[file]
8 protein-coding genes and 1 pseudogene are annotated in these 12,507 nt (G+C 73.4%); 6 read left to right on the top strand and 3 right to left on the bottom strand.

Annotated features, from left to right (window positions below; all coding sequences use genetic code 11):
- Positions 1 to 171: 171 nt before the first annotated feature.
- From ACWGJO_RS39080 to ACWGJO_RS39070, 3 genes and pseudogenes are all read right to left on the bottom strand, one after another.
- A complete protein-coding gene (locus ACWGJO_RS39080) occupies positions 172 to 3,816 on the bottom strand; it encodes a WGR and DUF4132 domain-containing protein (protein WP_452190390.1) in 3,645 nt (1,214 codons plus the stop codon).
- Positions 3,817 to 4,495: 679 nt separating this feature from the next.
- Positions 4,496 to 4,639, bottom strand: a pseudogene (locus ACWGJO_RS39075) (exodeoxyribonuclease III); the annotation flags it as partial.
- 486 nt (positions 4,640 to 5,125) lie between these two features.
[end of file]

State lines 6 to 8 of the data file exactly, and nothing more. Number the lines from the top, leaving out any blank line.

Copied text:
- Positions 3,817 to 4,495: 679 nt separating this feature from the next.
- Positions 4,496 to 4,639, bottom strand: a pseudogene (locus ACWGJO_RS39075) (exodeoxyribonuclease III); the annotation flags it as partial.
- 486 nt (positions 4,640 to 5,125) lie between these two features.